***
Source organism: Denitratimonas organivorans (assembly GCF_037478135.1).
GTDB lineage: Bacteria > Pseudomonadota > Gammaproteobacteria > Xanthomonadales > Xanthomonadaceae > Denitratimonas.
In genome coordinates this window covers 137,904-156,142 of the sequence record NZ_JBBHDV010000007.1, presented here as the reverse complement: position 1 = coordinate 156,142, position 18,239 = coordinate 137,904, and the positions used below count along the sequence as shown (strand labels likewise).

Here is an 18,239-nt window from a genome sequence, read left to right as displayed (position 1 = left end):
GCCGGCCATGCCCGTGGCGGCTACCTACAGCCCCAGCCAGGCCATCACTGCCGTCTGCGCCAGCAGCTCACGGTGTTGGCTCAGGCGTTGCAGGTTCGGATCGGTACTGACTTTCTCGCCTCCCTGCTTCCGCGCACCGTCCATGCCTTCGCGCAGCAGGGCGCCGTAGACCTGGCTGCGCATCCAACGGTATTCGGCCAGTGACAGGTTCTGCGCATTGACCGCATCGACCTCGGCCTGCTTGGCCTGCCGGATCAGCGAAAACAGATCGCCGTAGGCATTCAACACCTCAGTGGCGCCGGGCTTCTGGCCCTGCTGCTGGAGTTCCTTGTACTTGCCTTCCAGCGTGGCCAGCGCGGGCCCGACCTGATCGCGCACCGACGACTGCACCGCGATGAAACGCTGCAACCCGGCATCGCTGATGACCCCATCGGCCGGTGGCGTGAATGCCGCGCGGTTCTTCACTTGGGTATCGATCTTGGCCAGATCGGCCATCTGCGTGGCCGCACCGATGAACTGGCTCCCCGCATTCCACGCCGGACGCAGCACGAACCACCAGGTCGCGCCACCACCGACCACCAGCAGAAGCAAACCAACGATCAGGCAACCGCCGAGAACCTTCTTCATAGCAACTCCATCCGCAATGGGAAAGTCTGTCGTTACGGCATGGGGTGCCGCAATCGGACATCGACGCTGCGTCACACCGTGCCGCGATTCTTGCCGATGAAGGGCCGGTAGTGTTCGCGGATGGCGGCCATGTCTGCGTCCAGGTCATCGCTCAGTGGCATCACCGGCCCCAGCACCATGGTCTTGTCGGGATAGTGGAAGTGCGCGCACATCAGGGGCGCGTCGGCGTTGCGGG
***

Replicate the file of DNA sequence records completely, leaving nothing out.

Source organism: Denitratimonas organivorans (assembly GCF_037478135.1).
GTDB lineage: Bacteria > Pseudomonadota > Gammaproteobacteria > Xanthomonadales > Xanthomonadaceae > Denitratimonas.
In genome coordinates this window covers 137,904-156,142 of the sequence record NZ_JBBHDV010000007.1, presented here as the reverse complement: position 1 = coordinate 156,142, position 18,239 = coordinate 137,904, and the positions used below count along the sequence as shown (strand labels likewise).

Here is an 18,239-nt window from a genome sequence, read left to right as displayed (position 1 = left end):
GCCGGCCATGCCCGTGGCGGCTACCTACAGCCCCAGCCAGGCCATCACTGCCGTCTGCGCCAGCAGCTCACGGTGTTGGCTCAGGCGTTGCAGGTTCGGATCGGTACTGACTTTCTCGCCTCCCTGCTTCCGCGCACCGTCCATGCCTTCGCGCAGCAGGGCGCCGTAGACCTGGCTGCGCATCCAACGGTATTCGGCCAGTGACAGGTTCTGCGCATTGACCGCATCGACCTCGGCCTGCTTGGCCTGCCGGATCAGCGAAAACAGATCGCCGTAGGCATTCAACACCTCAGTGGCGCCGGGCTTCTGGCCCTGCTGCTGGAGTTCCTTGTACTTGCCTTCCAGCGTGGCCAGCGCGGGCCCGACCTGATCGCGCACCGACGACTGCACCGCGATGAAACGCTGCAACCCGGCATCGCTGATGACCCCATCGGCCGGTGGCGTGAATGCCGCGCGGTTCTTCACTTGGGTATCGATCTTGGCCAGATCGGCCATCTGCGTGGCCGCACCGATGAACTGGCTCCCCGCATTCCACGCCGGACGCAGCACGAACCACCAGGTCGCGCCACCACCGACCACCAGCAGAAGCAAACCAACGATCAGGCAACCGCCGAGAACCTTCTTCATAGCAACTCCATCCGCAATGGGAAAGTCTGTCGTTACGGCATGGGGTGCCGCAATCGGACATCGACGCTGCGTCACACCGTGCCGCGATTCTTGCCGATGAAGGGCCGGTAGTGTTCGCGGATGGCGGCCATGTCTGCGTCCAGGTCATCGCTCAGTGGCATCACCGGCCCCAGCACCATGGTCTTGTCGGGATAGTGGAAGTGCGCGCACATCAGGGGCGCGTCGGCGTTGCGGG